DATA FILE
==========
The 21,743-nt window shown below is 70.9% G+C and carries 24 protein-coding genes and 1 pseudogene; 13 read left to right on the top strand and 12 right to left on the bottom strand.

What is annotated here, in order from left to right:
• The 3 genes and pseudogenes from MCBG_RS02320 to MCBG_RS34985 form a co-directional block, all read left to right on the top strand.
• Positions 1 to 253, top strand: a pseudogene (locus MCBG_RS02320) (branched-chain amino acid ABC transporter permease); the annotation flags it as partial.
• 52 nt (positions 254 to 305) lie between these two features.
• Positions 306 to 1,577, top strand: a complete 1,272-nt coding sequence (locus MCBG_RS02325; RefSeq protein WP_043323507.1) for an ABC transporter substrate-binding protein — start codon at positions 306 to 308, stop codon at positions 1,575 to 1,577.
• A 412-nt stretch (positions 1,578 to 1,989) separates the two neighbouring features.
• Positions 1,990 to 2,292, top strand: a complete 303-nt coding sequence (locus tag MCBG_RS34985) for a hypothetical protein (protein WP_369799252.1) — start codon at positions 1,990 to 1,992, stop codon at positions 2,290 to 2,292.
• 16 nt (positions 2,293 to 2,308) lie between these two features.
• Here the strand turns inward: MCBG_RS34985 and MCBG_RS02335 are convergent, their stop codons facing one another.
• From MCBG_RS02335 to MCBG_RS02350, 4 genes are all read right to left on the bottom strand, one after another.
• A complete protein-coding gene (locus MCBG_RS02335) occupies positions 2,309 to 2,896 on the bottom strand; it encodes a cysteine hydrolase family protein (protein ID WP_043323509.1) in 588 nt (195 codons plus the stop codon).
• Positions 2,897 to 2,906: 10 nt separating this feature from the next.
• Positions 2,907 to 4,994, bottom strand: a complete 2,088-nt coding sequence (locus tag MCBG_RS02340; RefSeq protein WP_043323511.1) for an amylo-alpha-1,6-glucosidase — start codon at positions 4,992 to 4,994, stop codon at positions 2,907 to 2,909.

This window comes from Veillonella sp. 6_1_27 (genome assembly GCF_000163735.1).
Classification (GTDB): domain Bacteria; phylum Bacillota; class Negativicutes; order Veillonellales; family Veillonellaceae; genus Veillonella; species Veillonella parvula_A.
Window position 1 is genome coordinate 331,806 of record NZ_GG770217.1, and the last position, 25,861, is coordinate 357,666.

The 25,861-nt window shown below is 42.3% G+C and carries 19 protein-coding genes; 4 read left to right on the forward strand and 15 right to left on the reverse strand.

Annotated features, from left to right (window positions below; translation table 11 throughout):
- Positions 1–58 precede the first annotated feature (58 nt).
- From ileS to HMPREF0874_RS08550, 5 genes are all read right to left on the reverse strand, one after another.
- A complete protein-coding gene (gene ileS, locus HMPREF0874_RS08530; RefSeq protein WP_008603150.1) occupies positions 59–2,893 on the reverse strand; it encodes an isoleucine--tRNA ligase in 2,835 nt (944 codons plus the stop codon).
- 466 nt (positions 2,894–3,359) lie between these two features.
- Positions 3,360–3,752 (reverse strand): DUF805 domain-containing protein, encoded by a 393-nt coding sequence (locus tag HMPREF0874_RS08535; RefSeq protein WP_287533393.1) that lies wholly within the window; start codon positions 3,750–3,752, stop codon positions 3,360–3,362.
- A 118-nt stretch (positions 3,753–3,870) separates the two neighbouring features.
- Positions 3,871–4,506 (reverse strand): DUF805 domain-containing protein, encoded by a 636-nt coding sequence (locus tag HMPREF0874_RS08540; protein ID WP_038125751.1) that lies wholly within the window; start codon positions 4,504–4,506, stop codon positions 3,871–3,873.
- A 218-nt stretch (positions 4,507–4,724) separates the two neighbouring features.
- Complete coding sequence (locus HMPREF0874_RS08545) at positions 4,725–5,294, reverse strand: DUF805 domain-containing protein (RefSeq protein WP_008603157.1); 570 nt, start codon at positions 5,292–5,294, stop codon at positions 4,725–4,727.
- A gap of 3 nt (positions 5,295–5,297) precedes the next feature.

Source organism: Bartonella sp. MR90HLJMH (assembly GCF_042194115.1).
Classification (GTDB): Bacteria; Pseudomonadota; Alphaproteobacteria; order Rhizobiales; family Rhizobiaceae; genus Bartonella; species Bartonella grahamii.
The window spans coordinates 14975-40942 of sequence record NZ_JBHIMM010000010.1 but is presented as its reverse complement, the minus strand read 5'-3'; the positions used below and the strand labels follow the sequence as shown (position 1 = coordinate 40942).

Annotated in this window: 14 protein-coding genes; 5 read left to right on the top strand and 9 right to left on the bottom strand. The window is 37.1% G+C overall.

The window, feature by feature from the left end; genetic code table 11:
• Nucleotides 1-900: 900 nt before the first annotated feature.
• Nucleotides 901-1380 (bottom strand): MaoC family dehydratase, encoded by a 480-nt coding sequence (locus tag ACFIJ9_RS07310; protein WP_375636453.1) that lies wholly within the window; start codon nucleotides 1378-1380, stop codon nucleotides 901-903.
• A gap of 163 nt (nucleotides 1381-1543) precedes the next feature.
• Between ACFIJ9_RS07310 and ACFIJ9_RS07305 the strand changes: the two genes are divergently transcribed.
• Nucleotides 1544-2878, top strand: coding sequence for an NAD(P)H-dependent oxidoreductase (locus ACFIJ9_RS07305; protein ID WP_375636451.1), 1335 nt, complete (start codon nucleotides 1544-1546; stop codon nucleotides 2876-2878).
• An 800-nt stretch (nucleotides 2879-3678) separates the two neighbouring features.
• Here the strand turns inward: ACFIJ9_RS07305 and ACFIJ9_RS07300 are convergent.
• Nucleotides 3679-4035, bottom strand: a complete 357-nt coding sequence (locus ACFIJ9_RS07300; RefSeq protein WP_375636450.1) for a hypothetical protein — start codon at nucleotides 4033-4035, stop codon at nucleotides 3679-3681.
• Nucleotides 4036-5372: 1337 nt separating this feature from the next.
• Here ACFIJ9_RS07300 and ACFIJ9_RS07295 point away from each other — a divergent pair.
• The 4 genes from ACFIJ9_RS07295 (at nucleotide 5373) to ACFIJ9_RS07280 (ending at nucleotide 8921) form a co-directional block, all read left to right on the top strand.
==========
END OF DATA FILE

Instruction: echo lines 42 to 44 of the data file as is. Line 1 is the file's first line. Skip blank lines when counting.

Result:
• Nucleotides 3679-4035, bottom strand: a complete 357-nt coding sequence (locus ACFIJ9_RS07300; RefSeq protein WP_375636450.1) for a hypothetical protein — start codon at nucleotides 4033-4035, stop codon at nucleotides 3679-3681.
• Nucleotides 4036-5372: 1337 nt separating this feature from the next.
• Here ACFIJ9_RS07300 and ACFIJ9_RS07295 point away from each other — a divergent pair.